How to Start a Toy Library: 12 Quick Tips

Photo by Alex Juel (CC-BY) 

Sharing toys can be done casually between friends or through a full-time space with hundreds of toys for the community at-large to borrow. What your toy library looks like depends on your needs, resources, and community.

Whatever the size of your toy library, there are several proven ways to make it easier for your library team to start and run a toy library. Here are 12 quick tips for starting a toy library from a webinar hosted by The Center for a New American Dream.

1. Create a Mission and Goals

Before you begin, create a vision and mission for your toy library with your toy library team. Who do you want to serve? What ages are you focusing on? What’s the big picture for your toy library? Once you've created your vision and mission, stay aligned with it. Use your vision and mission to help you make decisions about the library. 

2. Find the Right Legal Structure

Is your toy library going to be small and casual or event based? Or is it going to be permanent and community-wide? Would you like it to be a nonprofit? Will you seek funding? These are important things to consider when deciding on the legal structure of your toy library, that is if you need one at all. 

3. Find a Space

For a permanent toy library, you'll need a space to store toys. Some toy libraries are part of existing libraries or community spaces. These libraries can be either open or closed collections. With an open collection, the toys are displayed and the children can choose what they want right off the shelf. With a closed collection, children look at images of toys, decide what they would like to borrow, and a librarian retrieves the toy from a storage room.

If you have a dedicated space, great. But, toy libraries can also work pop-up style, where you set a time and date for the library, bring all the toys to the space, and loan them out there, to be returned at a future toy library date.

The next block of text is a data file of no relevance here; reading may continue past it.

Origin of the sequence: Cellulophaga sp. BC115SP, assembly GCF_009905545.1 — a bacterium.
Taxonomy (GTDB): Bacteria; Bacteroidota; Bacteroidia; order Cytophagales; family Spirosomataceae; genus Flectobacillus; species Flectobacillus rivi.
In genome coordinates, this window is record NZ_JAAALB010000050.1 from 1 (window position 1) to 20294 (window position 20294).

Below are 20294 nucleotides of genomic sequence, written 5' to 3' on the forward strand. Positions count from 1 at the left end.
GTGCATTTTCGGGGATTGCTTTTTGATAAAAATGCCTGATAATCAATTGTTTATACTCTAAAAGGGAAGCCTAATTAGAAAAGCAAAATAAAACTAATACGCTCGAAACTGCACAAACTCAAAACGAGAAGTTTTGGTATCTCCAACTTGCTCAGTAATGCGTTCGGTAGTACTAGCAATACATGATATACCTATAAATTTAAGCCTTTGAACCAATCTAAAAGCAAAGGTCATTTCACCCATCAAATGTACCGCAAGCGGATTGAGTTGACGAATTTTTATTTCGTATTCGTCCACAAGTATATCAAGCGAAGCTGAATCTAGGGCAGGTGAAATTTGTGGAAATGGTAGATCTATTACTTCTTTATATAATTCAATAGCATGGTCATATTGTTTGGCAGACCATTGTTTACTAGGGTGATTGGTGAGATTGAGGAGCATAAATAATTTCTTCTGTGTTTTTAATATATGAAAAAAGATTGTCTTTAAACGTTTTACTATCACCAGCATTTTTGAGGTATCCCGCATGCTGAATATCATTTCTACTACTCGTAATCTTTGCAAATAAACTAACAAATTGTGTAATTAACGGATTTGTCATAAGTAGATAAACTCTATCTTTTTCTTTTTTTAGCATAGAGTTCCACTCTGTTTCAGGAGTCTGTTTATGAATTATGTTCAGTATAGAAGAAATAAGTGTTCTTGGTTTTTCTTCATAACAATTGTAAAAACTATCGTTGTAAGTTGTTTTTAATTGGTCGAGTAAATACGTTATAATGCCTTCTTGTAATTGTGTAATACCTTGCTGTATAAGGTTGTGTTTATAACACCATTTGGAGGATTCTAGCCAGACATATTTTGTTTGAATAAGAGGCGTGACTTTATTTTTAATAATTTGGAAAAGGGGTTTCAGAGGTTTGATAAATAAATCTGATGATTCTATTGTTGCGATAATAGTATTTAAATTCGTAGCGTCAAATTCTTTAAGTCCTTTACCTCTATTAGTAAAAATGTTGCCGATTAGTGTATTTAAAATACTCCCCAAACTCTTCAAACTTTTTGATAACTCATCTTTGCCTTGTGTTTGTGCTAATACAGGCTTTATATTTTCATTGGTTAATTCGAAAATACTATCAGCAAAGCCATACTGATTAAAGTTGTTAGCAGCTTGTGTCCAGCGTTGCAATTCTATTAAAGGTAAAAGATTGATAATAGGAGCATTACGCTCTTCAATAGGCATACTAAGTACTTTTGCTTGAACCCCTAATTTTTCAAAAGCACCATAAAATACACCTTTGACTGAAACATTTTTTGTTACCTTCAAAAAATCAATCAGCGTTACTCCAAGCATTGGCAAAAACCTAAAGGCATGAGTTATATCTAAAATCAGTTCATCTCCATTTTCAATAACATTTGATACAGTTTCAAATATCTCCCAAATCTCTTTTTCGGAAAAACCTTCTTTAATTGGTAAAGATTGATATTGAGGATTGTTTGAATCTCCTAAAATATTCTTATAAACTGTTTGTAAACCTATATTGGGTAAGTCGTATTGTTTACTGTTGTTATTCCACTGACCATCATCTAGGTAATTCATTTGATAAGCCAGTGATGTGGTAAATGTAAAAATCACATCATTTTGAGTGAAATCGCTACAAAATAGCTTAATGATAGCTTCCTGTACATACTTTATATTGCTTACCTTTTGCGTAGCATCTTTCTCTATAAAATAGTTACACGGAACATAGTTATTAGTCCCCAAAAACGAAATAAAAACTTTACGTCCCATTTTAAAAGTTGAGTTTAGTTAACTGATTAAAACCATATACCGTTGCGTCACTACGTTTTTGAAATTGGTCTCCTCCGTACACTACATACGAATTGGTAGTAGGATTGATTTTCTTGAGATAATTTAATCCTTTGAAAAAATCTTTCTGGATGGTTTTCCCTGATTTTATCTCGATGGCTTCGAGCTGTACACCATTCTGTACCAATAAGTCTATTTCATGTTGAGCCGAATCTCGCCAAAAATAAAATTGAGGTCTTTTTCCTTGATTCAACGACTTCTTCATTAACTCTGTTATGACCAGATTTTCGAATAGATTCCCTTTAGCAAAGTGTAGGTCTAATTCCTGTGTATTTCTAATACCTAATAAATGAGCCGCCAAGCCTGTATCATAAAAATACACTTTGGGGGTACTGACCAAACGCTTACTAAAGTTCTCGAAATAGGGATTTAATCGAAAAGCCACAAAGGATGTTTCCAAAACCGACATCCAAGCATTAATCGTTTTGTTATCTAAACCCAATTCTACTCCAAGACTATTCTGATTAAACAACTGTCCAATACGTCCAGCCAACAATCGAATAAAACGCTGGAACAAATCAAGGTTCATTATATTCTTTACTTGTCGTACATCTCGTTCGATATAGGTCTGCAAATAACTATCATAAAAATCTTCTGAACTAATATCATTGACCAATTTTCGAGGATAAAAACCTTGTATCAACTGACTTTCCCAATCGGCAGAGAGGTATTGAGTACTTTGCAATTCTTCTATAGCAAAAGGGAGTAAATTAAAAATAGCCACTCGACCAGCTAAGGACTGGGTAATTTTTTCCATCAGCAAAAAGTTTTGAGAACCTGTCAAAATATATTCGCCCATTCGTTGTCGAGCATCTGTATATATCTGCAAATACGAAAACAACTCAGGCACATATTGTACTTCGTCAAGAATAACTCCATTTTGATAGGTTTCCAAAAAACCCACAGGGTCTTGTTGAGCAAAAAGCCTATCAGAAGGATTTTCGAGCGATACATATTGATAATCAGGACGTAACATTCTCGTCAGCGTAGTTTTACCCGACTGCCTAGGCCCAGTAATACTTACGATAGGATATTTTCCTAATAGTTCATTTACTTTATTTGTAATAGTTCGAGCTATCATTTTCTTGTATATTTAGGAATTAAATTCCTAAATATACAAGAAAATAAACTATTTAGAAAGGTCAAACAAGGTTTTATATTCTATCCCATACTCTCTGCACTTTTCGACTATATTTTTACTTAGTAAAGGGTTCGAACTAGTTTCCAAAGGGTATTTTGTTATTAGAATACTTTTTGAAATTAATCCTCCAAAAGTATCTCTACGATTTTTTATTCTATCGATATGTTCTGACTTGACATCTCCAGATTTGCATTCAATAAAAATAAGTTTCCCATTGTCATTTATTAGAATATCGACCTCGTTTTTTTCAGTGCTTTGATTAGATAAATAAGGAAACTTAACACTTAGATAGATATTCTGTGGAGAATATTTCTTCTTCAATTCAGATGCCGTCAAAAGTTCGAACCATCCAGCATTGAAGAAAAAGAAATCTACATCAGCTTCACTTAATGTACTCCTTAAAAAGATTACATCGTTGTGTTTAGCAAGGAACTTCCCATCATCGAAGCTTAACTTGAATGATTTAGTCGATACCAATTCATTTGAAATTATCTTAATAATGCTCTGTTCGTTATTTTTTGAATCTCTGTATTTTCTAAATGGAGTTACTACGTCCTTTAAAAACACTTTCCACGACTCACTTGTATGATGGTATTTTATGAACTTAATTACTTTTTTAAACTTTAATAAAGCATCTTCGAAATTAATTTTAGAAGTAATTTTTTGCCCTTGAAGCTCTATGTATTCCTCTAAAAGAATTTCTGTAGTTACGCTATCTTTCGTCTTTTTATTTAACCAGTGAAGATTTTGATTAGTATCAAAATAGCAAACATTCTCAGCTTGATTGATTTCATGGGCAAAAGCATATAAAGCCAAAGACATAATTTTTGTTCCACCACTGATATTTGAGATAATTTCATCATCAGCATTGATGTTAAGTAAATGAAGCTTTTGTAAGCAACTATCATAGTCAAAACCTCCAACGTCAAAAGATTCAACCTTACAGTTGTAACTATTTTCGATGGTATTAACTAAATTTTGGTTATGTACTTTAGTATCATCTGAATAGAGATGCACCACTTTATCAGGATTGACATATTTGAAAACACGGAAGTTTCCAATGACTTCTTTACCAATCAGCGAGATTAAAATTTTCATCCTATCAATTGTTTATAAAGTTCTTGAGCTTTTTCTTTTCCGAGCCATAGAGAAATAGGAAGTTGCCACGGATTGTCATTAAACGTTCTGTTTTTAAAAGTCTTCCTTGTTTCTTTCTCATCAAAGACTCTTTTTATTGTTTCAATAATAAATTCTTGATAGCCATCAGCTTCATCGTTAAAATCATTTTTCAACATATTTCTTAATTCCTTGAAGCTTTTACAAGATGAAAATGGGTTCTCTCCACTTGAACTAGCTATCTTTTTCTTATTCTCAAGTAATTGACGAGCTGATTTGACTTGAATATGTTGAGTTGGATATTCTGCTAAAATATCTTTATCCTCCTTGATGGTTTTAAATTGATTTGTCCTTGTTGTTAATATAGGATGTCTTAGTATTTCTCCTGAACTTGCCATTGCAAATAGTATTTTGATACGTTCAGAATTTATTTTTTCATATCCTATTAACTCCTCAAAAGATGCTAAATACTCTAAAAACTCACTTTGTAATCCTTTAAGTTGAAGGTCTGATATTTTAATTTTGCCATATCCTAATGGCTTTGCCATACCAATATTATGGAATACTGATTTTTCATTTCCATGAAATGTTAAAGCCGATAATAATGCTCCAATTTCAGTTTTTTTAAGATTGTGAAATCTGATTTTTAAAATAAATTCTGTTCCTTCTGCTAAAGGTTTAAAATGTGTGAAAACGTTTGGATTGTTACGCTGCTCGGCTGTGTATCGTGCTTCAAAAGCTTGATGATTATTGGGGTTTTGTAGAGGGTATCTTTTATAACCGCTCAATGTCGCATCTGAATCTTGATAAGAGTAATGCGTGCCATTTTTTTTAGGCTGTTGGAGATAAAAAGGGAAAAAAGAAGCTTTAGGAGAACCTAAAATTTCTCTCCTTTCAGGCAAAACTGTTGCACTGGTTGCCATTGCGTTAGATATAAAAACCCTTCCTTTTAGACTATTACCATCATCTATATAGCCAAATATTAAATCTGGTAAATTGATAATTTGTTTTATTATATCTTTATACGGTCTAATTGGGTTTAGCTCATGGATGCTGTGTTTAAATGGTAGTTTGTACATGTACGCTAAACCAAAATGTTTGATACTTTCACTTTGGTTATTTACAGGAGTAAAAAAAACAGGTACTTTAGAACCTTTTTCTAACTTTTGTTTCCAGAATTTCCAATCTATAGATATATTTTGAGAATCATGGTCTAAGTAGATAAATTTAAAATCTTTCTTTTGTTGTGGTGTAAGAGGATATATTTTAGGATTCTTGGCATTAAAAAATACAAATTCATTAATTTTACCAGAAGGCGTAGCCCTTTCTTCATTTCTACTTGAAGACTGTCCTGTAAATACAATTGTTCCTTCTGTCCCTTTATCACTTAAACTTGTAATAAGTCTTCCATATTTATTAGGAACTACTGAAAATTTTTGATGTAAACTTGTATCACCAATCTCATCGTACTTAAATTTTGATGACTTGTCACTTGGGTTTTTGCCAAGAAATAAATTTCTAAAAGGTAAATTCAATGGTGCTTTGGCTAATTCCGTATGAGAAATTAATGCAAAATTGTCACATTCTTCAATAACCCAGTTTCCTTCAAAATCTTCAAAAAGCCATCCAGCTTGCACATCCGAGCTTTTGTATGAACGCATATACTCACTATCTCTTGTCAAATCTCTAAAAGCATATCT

For pop-up-style toy libraries, look to libraries, community centers, or even parks as possible locations. You’ll also need a place to store the toys in-between library days. Most likely this will be in a volunteer’s basement, garage, or other storage facility.

3. Create Policies, Set Expectations

Before launching, or perhaps with input from the community, create your toy library policies and expectations. Some questions to ask: How many toys can people check out at one time? Will there be late fees for toys that aren’t returned on time? Will you have sliding scale membership payments? How often will membership dues be collected? How will you collect them? Make your policies clear and fair—something that everyone can stand behind.

4. Create an Inventory System

You’ll need an inventory system to track what is being borrowed and who is borrowing it unless you opt for an open toy exchange where children are free to take any toy.

Find a system that works for you. If you're organizing a permanent toy library, then all the toys should be labeled so you can identify toys and track borrows. The inventory system can be as low-tech as recording borrows in a bound ledger or spreadsheet or you can use lending library software like Near Me, ShareTribe or MyTurn. List the original price so you know the cost to replace the item if lost or damaged. Also consider including what age the toy is for and listing any related parts.

5. Build Your Toy Inventory